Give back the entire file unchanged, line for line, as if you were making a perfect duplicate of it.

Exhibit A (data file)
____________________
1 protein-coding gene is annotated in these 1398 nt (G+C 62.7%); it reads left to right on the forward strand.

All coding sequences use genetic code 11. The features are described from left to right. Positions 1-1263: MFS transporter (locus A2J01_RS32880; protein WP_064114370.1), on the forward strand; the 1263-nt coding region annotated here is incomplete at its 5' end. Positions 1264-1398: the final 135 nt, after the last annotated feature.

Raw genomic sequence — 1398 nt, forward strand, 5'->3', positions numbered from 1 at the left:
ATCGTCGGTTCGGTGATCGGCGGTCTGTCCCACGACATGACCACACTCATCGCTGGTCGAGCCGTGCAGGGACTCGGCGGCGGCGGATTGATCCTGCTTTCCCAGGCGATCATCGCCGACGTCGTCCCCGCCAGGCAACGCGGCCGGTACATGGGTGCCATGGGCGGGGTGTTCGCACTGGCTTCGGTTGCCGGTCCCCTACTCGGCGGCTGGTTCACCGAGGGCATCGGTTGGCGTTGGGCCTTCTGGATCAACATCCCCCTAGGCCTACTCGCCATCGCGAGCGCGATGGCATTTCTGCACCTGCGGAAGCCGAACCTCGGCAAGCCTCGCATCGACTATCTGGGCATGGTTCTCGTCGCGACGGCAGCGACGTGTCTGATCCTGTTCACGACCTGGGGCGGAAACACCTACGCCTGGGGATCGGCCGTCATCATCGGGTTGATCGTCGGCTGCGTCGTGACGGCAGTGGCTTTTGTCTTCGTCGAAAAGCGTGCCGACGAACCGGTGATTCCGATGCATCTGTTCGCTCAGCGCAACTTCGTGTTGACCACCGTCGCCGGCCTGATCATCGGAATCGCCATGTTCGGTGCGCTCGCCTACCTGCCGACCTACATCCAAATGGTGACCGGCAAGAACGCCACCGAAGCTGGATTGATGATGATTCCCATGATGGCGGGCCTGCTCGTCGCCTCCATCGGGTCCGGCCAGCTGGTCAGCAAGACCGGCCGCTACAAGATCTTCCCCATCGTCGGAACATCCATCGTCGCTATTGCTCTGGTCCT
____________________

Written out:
1 protein-coding gene is annotated in these 1398 nt (G+C 62.7%); it reads left to right on the forward strand.

All coding sequences use genetic code 11. The features are described from left to right. Positions 1-1263: MFS transporter (locus A2J01_RS32880; protein WP_064114370.1), on the forward strand; the 1263-nt coding region annotated here is incomplete at its 5' end. Positions 1264-1398: the final 135 nt, after the last annotated feature.

Raw genomic sequence — 1398 nt, forward strand, 5'->3', positions numbered from 1 at the left:
ATCGTCGGTTCGGTGATCGGCGGTCTGTCCCACGACATGACCACACTCATCGCTGGTCGAGCCGTGCAGGGACTCGGCGGCGGCGGATTGATCCTGCTTTCCCAGGCGATCATCGCCGACGTCGTCCCCGCCAGGCAACGCGGCCGGTACATGGGTGCCATGGGCGGGGTGTTCGCACTGGCTTCGGTTGCCGGTCCCCTACTCGGCGGCTGGTTCACCGAGGGCATCGGTTGGCGTTGGGCCTTCTGGATCAACATCCCCCTAGGCCTACTCGCCATCGCGAGCGCGATGGCATTTCTGCACCTGCGGAAGCCGAACCTCGGCAAGCCTCGCATCGACTATCTGGGCATGGTTCTCGTCGCGACGGCAGCGACGTGTCTGATCCTGTTCACGACCTGGGGCGGAAACACCTACGCCTGGGGATCGGCCGTCATCATCGGGTTGATCGTCGGCTGCGTCGTGACGGCAGTGGCTTTTGTCTTCGTCGAAAAGCGTGCCGACGAACCGGTGATTCCGATGCATCTGTTCGCTCAGCGCAACTTCGTGTTGACCACCGTCGCCGGCCTGATCATCGGAATCGCCATGTTCGGTGCGCTCGCCTACCTGCCGACCTACATCCAAATGGTGACCGGCAAGAACGCCACCGAAGCTGGATTGATGATGATTCCCATGATGGCGGGCCTGCTCGTCGCCTCCATCGGGTCCGGCCAGCTGGTCAGCAAGACCGGCCGCTACAAGATCTTCCCCATCGTCGGAACATCCATCGTCGCTATTGCTCTGGTCCT